Foreigners set to earn their stars and stripes
US coach Jurgen Klinsmann has a whole swathe of dual-citizenship football players copeting for places on his World Cup finals squad which he believes is down to the increasing strength of the sport in the country.
Klinsmann helped Germany win the 1990 World Cup as a player, and then as a coach guided the Germans to the 2006 World Cup semi-finals on home soil and has helped develop a deeper talent pool for the US side since taking over in 2011.
Norway-born midfielder Mix Diskerud, German-born defender Fabian Johnson, Icelandic striker Aron Johannsson, Berlin-born forward Terrence Boyd and Mexican-American midfielder Joe Corona are among those who chose to play for the USA.
Their gamble paid off at least for the moment when earlier this week all of them made Klinsmann's 30-man provisional squad for the trip to Brazil.
"Other countries went through that experience before us. Now it's happening more and more with the United States. It gives us a new dimension," Klinsmann said.
"Those players now choose the American side because also now they see what happens with soccer in our country. They see Major League Soccer getting bigger and bigger. They see the national team is doing a better and better job and being more successful going down the road.
"They see many other opportunities coming up and their part of the American life in their future. It's huge and we are thrilled."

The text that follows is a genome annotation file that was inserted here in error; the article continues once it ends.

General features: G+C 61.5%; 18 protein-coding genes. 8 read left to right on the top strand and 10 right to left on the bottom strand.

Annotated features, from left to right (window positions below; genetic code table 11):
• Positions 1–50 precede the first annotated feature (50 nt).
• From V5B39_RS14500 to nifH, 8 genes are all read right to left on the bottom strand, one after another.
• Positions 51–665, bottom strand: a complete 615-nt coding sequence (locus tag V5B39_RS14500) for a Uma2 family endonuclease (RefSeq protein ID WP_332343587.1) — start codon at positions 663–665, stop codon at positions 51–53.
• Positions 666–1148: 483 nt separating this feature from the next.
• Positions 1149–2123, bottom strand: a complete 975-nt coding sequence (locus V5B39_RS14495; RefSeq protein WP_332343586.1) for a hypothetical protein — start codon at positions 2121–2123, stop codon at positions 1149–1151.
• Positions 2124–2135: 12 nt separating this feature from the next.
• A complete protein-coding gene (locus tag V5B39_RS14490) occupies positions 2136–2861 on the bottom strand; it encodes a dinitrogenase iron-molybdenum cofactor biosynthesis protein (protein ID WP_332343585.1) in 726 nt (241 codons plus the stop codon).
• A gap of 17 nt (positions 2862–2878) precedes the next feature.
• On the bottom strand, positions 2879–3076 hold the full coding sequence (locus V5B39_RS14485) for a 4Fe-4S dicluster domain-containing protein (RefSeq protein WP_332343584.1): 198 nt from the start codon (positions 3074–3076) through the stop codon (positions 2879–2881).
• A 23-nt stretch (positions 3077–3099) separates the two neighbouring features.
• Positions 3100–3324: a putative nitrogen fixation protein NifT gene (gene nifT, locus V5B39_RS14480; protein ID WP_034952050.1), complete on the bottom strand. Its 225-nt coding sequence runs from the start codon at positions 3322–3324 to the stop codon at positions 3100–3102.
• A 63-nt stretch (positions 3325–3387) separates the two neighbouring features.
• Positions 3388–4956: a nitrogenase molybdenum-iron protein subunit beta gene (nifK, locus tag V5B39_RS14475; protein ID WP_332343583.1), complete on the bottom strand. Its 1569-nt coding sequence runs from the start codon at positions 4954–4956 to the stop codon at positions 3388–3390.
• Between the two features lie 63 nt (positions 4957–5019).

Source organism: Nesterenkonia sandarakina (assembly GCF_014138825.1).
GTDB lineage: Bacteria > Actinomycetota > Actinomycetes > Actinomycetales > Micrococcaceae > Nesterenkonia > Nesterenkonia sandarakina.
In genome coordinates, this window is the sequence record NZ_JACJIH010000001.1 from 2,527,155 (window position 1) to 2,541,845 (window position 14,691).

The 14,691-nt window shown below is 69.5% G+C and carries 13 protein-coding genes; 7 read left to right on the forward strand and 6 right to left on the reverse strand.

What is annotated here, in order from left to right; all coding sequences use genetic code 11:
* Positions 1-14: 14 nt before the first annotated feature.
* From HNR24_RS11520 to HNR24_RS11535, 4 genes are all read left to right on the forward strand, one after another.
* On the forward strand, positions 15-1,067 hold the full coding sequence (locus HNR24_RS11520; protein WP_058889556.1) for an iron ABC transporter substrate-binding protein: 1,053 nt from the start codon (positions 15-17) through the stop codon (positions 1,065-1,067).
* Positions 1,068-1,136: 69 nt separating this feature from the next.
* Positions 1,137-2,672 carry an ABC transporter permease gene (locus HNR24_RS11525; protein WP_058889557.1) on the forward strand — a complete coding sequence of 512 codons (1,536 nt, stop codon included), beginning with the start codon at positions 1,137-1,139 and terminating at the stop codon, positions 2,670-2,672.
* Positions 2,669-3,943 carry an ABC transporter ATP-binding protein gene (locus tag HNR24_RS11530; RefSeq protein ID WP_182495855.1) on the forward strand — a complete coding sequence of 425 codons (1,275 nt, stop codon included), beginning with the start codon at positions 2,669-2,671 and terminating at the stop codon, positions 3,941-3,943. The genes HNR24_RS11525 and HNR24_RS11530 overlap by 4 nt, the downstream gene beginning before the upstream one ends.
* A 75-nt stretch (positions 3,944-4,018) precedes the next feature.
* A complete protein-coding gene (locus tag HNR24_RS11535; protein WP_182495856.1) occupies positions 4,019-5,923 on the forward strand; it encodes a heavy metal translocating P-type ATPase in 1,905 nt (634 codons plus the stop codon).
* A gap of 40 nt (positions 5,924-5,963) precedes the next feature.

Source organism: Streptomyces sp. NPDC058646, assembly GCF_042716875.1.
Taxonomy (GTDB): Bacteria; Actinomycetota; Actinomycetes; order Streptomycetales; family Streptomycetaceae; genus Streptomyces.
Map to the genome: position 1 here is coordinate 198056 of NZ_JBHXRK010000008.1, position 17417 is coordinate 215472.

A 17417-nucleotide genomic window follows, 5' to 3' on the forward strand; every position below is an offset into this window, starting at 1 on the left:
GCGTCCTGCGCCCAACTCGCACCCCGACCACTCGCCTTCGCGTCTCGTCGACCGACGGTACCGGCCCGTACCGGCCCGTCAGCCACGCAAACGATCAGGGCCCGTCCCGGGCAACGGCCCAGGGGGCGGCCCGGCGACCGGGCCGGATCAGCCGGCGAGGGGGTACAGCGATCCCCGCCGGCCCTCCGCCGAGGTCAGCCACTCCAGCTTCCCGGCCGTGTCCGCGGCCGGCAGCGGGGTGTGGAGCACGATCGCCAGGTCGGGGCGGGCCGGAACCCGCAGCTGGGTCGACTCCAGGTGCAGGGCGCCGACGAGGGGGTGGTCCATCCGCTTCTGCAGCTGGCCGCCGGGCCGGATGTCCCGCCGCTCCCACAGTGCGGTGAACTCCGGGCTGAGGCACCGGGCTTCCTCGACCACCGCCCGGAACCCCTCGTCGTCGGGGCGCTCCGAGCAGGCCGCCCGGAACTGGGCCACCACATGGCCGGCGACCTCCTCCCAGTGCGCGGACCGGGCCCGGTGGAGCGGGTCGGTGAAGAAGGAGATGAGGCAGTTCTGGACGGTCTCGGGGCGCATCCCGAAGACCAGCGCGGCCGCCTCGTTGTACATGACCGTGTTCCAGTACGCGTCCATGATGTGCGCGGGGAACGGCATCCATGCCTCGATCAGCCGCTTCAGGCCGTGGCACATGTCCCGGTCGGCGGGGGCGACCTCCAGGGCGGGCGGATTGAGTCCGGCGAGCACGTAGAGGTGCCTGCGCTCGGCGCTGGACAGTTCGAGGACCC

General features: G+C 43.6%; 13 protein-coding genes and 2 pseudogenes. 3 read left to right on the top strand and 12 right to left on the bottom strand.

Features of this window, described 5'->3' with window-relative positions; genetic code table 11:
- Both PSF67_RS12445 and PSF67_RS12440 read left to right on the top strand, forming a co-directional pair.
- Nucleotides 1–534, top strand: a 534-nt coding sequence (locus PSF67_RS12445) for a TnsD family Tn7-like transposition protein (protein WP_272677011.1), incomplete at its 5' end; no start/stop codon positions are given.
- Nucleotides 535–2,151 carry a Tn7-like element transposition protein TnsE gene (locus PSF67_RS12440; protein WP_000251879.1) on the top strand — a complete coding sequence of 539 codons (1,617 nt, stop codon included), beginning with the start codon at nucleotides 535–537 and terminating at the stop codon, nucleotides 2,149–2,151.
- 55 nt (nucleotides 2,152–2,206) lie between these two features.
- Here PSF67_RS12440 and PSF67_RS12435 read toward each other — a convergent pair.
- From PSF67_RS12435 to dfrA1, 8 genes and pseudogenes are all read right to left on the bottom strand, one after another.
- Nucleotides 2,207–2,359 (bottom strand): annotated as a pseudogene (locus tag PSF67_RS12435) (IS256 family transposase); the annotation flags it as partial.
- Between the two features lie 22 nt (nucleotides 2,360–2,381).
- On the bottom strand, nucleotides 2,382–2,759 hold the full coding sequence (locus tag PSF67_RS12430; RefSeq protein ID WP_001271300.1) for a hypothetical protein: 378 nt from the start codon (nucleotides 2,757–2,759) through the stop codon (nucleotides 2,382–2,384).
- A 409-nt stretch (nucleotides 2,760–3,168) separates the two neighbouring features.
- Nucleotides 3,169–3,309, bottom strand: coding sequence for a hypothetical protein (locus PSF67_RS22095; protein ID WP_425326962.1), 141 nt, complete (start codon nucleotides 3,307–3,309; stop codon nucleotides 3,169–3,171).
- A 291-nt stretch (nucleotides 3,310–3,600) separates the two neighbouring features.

Dual-citizen US stars are not new -- German-born defender Thomas Dooley played for the United States in the 1994 and 1998 World Cups.
And midfielder Jermaine Jones, the German-born son of a US soldier who played for Eintracht Frankfurt and Schalke, played three times for Germany but was able to switch allegiances to the United States in 2010 because the three matches had all been friendlies and not competitive matches.
The 32-year-old, who now plays for Turkish giants Besiktas, is among a handful Klinsmann calls the "spine" of the Brazil-bound US team.
"Choosing the US means the emotional side has bought in to the lifestyle, mentality, attitude that Americans bring to the table," Klinsmann said.
"They're deeply connected to the United States. They feel they belong here. It's huge for us. This vibe, this energy, this spirit carries our team."
The latest dual citizen to declare for the Americans was Bayern Munich striker Julian Green, who asked FIFA for a citizenship change March 18 to join the Americans. Green, who will turn 19 on June 6, was born in Tampa, Florida, and moved to Germany at age two but played for both countries in youth matches.
"The coaches have shown a lot of trust in me and now I hope to do everything I can to earn a spot on the World Cup roster," Green said.
Klinsmann was overjoyed at landing a prodigy who has been a prolific goalscorer for the reserve team of the German champions.
"It means a lot to us because this is one of the biggest talents coming through European football right now," Klinsmann said. "We are thrilled we have a player of his magnitude.
"We're not only looking at Julian for this summer's World Cup. We're looking obviously into the future. Having his commitment to the US is a huge step. He's a very special talent. He's an exciting player with a tremendously bright future."